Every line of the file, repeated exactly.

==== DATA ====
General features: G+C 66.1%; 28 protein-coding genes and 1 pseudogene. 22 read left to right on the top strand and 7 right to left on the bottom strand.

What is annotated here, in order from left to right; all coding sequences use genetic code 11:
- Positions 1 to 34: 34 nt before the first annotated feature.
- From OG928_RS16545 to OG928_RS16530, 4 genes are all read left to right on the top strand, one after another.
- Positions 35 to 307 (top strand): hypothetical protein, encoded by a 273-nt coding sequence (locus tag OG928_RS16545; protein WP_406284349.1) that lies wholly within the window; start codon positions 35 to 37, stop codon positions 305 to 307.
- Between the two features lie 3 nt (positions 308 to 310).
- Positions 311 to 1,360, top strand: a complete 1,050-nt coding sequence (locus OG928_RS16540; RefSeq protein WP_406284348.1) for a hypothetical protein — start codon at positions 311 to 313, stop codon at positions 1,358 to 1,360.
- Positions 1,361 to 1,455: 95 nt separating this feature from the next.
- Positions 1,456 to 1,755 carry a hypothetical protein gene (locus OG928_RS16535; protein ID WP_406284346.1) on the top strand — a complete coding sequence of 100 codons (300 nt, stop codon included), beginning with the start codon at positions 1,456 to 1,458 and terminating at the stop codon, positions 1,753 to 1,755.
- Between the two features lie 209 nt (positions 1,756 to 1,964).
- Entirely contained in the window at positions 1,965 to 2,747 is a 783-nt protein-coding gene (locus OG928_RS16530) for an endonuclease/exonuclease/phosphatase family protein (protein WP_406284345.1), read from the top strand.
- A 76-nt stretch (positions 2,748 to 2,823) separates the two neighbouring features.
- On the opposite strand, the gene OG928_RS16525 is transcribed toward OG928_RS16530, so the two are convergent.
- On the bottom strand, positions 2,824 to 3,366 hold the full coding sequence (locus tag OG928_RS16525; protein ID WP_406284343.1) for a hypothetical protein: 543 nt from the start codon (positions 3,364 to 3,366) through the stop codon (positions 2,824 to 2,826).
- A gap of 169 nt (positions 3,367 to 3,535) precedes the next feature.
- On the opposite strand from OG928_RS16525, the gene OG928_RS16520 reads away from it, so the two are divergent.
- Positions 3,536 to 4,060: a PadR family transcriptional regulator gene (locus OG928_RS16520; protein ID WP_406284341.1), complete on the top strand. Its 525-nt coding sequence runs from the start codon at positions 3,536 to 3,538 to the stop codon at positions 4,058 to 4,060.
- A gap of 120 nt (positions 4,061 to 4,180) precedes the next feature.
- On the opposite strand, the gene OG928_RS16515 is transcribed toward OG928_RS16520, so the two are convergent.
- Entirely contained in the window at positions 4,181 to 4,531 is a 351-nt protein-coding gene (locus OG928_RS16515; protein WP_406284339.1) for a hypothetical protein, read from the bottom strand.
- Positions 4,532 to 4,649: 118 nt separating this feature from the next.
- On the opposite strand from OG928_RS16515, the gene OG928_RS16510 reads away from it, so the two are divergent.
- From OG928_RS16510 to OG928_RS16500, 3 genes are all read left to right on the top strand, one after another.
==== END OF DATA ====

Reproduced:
General features: G+C 66.1%; 28 protein-coding genes and 1 pseudogene. 22 read left to right on the top strand and 7 right to left on the bottom strand.

What is annotated here, in order from left to right; all coding sequences use genetic code 11:
- Positions 1 to 34: 34 nt before the first annotated feature.
- From OG928_RS16545 to OG928_RS16530, 4 genes are all read left to right on the top strand, one after another.
- Positions 35 to 307 (top strand): hypothetical protein, encoded by a 273-nt coding sequence (locus tag OG928_RS16545; protein WP_406284349.1) that lies wholly within the window; start codon positions 35 to 37, stop codon positions 305 to 307.
- Between the two features lie 3 nt (positions 308 to 310).
- Positions 311 to 1,360, top strand: a complete 1,050-nt coding sequence (locus OG928_RS16540; RefSeq protein WP_406284348.1) for a hypothetical protein — start codon at positions 311 to 313, stop codon at positions 1,358 to 1,360.
- Positions 1,361 to 1,455: 95 nt separating this feature from the next.
- Positions 1,456 to 1,755 carry a hypothetical protein gene (locus OG928_RS16535; protein ID WP_406284346.1) on the top strand — a complete coding sequence of 100 codons (300 nt, stop codon included), beginning with the start codon at positions 1,456 to 1,458 and terminating at the stop codon, positions 1,753 to 1,755.
- Between the two features lie 209 nt (positions 1,756 to 1,964).
- Entirely contained in the window at positions 1,965 to 2,747 is a 783-nt protein-coding gene (locus OG928_RS16530) for an endonuclease/exonuclease/phosphatase family protein (protein WP_406284345.1), read from the top strand.
- A 76-nt stretch (positions 2,748 to 2,823) separates the two neighbouring features.
- On the opposite strand, the gene OG928_RS16525 is transcribed toward OG928_RS16530, so the two are convergent.
- On the bottom strand, positions 2,824 to 3,366 hold the full coding sequence (locus tag OG928_RS16525; protein ID WP_406284343.1) for a hypothetical protein: 543 nt from the start codon (positions 3,364 to 3,366) through the stop codon (positions 2,824 to 2,826).
- A gap of 169 nt (positions 3,367 to 3,535) precedes the next feature.
- On the opposite strand from OG928_RS16525, the gene OG928_RS16520 reads away from it, so the two are divergent.
- Positions 3,536 to 4,060: a PadR family transcriptional regulator gene (locus OG928_RS16520; protein ID WP_406284341.1), complete on the top strand. Its 525-nt coding sequence runs from the start codon at positions 3,536 to 3,538 to the stop codon at positions 4,058 to 4,060.
- A gap of 120 nt (positions 4,061 to 4,180) precedes the next feature.
- On the opposite strand, the gene OG928_RS16515 is transcribed toward OG928_RS16520, so the two are convergent.
- Entirely contained in the window at positions 4,181 to 4,531 is a 351-nt protein-coding gene (locus OG928_RS16515; protein WP_406284339.1) for a hypothetical protein, read from the bottom strand.
- Positions 4,532 to 4,649: 118 nt separating this feature from the next.
- On the opposite strand from OG928_RS16515, the gene OG928_RS16510 reads away from it, so the two are divergent.
- From OG928_RS16510 to OG928_RS16500, 3 genes are all read left to right on the top strand, one after another.